Historians rank the U.S. Presidents from best to worse using all the historical knowledge at their disposal. Frequently, groups, such as C-Span, ask these historians to rank the Presidents and average the results together to help reduce bias. The idea is to produce a set of rankings that incorporates a broad range of historians, a vast array of information, and a historical perspective. These rankings include informed assessments of each President’s effectiveness, leadership, moral authority, administrative skills, economic management, vision, and so on. [Read more…] about Understanding Historians’ Rankings of U.S. Presidents using Regression Models
Spearman’s correlation in statistics is a nonparametric alternative to Pearson’s correlation. Use Spearman’s correlation for data that follow curvilinear, monotonic relationships and for ordinal data. Statisticians also refer to Spearman’s rank order correlation coefficient as Spearman’s ρ (rho).
In this post, I’ll cover what all that means so you know when and why you should use Spearman’s correlation instead of the more common Pearson’s correlation. [Read more…] about Spearman’s Correlation Explained
The multiplication rule in probability allows you to calculate the probability of multiple events occurring together using known probabilities of those events individually. There are two forms of this rule, the specific and general multiplication rules.
In this post, learn about when and how to use both the specific and general multiplication rules. Additionally, I’ll use and explain the standard notation for probabilities throughout, helping you learn how to interpret it. We’ll work through several example problems so you can see them in action. There’s even a bonus problem at the end! [Read more…] about Multiplication Rule for Calculating Probabilities
Exponential smoothing is a forecasting method for univariate time series data. This method produces forecasts that are weighted averages of past observations where the weights of older observations exponentially decrease. Forms of exponential smoothing extend the analysis to model data with trends and seasonal components. [Read more…] about Exponential Smoothing for Time Series Forecasting
Descriptive statistics summarize your dataset, painting a picture of its properties. These properties include various central tendency and variability measures, distribution properties, outlier detection, and other information. Unlike inferential statistics, descriptive statistics only describe your dataset’s characteristics and do not attempt to generalize from a sample to a population. [Read more…] about Descriptive Statistics in Excel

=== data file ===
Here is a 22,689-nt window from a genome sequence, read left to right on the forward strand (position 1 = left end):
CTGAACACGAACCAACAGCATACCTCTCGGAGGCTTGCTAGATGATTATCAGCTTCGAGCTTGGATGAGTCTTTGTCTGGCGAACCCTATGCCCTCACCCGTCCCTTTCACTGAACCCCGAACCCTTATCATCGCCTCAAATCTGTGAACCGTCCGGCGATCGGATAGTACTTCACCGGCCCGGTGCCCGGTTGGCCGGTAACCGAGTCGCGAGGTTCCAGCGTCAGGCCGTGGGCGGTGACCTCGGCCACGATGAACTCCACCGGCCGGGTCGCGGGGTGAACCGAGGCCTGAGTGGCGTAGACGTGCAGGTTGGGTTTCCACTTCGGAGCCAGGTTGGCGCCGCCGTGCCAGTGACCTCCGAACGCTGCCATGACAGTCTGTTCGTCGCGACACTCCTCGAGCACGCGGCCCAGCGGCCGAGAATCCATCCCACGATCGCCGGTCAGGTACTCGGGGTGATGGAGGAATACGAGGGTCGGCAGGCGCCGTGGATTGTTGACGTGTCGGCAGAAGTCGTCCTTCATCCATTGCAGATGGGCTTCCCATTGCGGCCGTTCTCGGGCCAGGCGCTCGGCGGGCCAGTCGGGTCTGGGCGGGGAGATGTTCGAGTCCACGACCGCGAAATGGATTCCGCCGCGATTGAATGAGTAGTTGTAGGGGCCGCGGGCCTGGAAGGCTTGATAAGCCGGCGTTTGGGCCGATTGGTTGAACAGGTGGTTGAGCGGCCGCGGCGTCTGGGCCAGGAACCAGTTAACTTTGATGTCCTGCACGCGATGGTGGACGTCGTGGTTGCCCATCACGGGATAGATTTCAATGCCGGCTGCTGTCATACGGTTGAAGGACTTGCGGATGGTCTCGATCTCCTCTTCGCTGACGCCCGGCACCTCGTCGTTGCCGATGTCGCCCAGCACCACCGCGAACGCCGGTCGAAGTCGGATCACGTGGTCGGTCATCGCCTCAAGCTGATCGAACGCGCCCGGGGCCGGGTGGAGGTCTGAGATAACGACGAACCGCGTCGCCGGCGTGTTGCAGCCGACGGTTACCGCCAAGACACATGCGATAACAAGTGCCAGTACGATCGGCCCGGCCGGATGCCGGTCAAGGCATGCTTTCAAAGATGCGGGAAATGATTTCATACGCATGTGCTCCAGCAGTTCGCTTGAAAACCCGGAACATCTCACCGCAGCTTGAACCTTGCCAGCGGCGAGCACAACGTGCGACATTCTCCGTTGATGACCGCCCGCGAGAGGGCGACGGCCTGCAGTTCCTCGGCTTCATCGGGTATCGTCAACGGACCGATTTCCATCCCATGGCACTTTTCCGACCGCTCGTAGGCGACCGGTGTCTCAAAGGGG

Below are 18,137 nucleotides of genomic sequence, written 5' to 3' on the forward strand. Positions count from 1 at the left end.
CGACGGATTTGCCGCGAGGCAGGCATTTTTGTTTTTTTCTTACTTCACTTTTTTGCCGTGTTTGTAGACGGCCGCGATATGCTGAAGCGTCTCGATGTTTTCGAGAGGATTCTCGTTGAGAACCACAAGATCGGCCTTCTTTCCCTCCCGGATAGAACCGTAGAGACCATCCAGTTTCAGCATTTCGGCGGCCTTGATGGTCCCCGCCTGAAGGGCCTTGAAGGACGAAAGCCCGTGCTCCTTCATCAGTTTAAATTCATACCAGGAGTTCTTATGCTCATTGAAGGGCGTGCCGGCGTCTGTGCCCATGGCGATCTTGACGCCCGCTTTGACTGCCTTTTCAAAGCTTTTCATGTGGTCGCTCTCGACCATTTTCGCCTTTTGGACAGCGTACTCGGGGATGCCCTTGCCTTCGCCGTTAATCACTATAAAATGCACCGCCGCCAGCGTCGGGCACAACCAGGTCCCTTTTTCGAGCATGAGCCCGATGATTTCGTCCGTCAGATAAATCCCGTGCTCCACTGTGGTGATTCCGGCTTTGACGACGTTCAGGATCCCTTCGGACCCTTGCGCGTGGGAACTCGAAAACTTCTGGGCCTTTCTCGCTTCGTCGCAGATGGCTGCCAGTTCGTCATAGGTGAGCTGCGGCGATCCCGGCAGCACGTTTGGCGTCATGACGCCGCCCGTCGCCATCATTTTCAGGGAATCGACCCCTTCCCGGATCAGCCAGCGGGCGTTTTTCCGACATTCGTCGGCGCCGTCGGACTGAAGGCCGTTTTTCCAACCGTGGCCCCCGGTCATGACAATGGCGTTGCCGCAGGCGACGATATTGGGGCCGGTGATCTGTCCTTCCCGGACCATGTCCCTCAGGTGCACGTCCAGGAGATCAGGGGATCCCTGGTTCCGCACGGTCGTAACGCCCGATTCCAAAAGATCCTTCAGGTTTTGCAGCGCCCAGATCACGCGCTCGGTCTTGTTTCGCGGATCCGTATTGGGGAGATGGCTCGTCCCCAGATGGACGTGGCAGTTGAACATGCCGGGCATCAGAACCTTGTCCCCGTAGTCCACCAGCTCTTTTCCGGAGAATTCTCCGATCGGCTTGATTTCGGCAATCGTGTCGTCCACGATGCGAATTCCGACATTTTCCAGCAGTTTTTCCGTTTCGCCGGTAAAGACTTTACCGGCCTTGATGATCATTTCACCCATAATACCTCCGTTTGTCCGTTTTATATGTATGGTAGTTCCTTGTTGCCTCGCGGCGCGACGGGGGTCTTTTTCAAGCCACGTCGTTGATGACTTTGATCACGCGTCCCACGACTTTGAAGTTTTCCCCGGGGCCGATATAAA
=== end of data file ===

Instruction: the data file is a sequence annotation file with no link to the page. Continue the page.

Contingency tables are a great way to classify outcomes and calculate different types of probabilities. These tables contain rows and columns that display bivariate frequencies of categorical data. Analysts also refer to contingency tables as crosstabulation (cross tabs), two-way tables, and frequency tables.
Statisticians use contingency tables for a variety of reasons. I love these tables because they both organize your data and allow you to answer a diverse set of questions. In this post, I focus on using them to calculate different types of probabilities. These probabilities include joint, marginal, and conditional probabilities. [Read more…] about Using Contingency Tables to Calculate Probabilities
Excel can perform various statistical analyses, including regression analysis. It is a great option because nearly everyone can access Excel. This post is an excellent introduction to performing and interpreting regression analysis, even if Excel isn’t your primary statistical software package.
When comparing groups in your data, you can have either independent or dependent samples. The type of samples in your design impacts sample size requirements, statistical power, the proper analysis, and even your study’s costs. Understanding the implications of each type of sample can help you design a better study. [Read more…] about Independent and Dependent Samples in Statistics
Moving averages can smooth time series data, reveal underlying trends, and identify components for use in statistical modeling. Smoothing is the process of removing random variations that appear as coarseness in a plot of raw time series data. It reduces the noise to emphasize the signal that can contain trends and cycles. Analysts also refer to the smoothing process as filtering the data. [Read more…] about Using Moving Averages to Smooth Time Series Data
Note: this is a guest post by Alexander Moreno, a Computer Science PhD student at the Georgia Institute of Technology. He blogs at www.boostedml.com
Survival analysis is an important subfield of statistics and biostatistics. These methods involve modeling the time to a first event such as death. In this post we give a brief tour of survival analysis. We first describe the motivation for survival analysis, and then describe the hazard and survival functions. We follow this with non-parametric estimation via the Kaplan Meier estimator. Then we describe Cox’s proportional hazard model and after that Aalen’s additive model. Finally, we conclude with a brief discussion.